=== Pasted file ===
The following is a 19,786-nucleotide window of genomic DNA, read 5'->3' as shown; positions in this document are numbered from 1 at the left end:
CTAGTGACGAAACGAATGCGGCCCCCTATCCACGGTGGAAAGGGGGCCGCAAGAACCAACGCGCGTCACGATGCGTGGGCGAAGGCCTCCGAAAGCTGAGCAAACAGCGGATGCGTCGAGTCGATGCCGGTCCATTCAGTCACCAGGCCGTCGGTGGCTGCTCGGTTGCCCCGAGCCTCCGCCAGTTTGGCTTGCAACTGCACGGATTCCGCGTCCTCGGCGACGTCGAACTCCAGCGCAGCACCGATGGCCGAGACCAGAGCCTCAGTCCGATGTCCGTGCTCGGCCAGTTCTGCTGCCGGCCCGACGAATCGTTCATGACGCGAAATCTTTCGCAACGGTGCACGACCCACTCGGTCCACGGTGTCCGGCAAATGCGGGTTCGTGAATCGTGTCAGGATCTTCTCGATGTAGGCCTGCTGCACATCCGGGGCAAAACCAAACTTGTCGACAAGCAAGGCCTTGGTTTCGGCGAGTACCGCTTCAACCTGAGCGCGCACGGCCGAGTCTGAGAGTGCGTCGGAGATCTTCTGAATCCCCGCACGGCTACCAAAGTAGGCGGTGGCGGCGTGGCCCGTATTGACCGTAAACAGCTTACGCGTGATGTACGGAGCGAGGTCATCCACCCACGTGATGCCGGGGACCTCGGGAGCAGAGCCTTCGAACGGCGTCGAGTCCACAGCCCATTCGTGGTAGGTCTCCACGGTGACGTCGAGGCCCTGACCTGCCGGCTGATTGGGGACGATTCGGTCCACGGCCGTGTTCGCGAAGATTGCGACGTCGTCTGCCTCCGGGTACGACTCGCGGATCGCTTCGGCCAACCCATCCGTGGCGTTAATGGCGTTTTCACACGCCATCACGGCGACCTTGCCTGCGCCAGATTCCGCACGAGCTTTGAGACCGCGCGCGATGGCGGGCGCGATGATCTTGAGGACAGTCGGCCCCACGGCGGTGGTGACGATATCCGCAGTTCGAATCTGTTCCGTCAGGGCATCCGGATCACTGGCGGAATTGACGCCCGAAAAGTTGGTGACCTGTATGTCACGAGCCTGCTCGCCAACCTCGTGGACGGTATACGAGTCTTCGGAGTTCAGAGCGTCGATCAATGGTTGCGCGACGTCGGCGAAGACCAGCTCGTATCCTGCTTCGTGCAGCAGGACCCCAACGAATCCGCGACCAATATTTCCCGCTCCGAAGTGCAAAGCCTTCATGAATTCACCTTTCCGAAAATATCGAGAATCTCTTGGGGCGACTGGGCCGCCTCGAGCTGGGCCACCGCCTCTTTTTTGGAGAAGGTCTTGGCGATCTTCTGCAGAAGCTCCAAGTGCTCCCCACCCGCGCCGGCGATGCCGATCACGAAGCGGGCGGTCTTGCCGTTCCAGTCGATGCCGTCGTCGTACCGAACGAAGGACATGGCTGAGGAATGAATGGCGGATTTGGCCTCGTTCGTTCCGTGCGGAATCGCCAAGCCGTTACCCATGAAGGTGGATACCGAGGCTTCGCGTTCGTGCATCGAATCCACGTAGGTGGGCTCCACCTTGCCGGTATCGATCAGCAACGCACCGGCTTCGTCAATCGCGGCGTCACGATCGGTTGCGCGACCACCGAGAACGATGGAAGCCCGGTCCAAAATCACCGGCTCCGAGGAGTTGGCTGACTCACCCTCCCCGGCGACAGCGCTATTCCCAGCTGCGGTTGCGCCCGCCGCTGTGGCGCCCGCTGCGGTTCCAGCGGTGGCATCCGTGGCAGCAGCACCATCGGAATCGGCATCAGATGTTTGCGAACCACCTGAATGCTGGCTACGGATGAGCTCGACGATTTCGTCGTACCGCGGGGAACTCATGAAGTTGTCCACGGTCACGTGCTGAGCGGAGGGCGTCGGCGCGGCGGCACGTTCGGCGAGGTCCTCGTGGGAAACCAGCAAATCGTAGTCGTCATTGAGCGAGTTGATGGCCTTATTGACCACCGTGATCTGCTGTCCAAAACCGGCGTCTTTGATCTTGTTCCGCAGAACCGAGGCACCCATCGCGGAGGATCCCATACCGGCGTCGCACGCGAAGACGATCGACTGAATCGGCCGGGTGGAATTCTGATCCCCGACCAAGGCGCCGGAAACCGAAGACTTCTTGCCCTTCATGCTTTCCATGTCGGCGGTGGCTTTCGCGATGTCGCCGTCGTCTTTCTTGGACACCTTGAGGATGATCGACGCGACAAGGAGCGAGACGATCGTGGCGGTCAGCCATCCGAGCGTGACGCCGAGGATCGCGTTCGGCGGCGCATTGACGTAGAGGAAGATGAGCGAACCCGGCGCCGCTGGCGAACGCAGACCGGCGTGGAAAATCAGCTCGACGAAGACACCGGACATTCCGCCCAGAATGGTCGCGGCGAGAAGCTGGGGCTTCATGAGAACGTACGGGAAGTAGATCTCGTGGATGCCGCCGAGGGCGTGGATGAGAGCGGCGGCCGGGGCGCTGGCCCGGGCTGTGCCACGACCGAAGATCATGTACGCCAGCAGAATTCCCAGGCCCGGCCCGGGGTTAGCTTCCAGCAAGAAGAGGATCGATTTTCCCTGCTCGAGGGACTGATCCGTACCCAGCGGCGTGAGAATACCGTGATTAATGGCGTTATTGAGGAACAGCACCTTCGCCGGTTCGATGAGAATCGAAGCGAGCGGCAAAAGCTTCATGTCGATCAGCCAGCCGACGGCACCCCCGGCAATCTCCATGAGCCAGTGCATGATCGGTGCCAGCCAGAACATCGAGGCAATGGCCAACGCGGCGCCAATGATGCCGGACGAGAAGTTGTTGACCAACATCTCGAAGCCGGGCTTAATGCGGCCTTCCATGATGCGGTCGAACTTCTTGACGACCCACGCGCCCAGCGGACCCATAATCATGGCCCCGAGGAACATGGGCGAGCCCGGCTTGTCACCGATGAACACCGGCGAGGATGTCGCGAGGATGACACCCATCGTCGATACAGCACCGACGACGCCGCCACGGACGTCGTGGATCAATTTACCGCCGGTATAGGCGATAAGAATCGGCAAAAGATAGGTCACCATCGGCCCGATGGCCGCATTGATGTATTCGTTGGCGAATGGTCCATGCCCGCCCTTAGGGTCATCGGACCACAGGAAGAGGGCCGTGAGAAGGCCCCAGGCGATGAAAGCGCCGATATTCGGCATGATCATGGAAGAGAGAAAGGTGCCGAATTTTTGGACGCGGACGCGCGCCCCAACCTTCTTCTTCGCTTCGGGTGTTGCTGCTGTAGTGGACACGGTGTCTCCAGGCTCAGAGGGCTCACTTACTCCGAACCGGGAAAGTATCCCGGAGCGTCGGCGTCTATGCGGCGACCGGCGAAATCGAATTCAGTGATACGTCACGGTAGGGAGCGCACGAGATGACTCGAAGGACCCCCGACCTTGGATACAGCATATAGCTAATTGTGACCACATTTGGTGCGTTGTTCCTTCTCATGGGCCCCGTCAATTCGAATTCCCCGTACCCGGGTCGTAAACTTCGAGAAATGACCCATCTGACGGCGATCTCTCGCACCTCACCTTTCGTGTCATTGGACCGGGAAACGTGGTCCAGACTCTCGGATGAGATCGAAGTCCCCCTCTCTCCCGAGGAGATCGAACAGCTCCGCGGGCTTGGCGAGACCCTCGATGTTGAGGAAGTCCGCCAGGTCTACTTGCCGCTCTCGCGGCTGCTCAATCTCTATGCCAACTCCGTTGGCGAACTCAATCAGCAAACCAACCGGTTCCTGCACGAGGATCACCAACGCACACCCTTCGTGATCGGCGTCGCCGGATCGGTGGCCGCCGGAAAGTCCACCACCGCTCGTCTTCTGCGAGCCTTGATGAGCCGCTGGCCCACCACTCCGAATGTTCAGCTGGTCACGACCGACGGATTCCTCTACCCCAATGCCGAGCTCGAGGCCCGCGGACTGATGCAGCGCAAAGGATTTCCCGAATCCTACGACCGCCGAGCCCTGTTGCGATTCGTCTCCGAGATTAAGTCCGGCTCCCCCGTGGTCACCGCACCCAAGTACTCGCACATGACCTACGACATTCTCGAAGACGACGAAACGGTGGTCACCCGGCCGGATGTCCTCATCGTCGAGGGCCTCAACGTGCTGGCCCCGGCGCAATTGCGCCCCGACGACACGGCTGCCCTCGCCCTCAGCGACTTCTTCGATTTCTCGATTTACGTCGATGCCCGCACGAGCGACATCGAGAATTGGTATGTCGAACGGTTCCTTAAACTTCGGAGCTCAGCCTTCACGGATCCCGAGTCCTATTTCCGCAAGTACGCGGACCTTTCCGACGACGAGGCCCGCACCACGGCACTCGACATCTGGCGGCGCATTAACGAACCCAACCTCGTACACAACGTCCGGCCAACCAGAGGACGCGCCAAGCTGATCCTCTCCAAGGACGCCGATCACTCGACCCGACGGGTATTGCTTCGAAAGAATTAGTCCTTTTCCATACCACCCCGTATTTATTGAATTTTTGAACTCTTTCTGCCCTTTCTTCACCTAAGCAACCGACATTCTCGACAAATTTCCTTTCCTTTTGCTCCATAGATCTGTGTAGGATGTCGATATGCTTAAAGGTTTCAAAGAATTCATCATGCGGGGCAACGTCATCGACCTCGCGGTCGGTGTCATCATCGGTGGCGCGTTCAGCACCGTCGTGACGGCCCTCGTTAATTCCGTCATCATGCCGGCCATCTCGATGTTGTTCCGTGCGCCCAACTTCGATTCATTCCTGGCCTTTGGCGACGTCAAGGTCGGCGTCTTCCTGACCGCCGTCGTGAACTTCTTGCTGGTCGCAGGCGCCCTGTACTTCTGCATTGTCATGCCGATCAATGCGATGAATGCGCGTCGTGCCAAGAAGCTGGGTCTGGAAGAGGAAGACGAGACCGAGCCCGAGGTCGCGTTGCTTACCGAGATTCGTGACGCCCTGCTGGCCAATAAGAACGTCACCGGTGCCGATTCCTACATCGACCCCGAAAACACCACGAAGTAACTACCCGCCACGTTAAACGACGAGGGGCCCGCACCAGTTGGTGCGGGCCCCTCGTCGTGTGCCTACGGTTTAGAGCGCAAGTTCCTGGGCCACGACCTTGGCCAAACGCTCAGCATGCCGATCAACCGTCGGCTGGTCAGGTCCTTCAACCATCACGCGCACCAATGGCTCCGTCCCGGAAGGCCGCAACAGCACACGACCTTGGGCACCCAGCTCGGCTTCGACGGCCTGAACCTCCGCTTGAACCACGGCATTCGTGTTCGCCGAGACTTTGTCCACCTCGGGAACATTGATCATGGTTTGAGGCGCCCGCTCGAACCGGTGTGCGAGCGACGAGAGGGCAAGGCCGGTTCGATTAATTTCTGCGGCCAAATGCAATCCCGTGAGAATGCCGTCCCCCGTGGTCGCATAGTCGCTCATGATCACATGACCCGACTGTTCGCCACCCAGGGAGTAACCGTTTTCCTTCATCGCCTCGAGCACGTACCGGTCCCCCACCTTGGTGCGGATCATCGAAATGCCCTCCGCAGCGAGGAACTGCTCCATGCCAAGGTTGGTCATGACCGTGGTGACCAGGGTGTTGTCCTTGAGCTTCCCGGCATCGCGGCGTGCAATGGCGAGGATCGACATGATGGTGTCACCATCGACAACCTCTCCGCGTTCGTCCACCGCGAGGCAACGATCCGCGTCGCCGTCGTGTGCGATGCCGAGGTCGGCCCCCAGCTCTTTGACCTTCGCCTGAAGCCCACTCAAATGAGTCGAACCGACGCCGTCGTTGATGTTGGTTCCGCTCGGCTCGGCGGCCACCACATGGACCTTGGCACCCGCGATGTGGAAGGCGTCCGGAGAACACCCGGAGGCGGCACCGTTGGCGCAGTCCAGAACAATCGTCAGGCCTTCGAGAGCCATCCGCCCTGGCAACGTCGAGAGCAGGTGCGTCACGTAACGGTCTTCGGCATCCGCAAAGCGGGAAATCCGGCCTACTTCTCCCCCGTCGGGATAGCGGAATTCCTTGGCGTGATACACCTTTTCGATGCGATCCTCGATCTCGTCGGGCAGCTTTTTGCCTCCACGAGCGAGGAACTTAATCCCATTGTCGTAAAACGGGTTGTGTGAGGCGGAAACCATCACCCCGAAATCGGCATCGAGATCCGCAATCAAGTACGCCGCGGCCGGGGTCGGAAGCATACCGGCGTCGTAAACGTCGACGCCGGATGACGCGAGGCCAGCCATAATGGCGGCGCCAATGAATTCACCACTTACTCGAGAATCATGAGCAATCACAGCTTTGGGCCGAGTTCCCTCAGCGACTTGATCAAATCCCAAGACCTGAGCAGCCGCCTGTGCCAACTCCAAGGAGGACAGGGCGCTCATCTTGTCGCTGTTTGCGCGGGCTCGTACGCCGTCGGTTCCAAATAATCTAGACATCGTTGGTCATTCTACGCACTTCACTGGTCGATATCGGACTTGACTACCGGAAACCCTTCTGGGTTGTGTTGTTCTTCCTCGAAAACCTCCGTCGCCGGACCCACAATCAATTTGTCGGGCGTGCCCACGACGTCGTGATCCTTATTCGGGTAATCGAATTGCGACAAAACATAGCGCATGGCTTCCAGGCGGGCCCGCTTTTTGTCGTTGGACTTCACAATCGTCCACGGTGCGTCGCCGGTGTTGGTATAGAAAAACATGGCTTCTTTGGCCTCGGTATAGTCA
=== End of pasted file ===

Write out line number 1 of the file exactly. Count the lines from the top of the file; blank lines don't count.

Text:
The following is a 19,786-nucleotide window of genomic DNA, read 5'->3' as shown; positions in this document are numbered from 1 at the left end: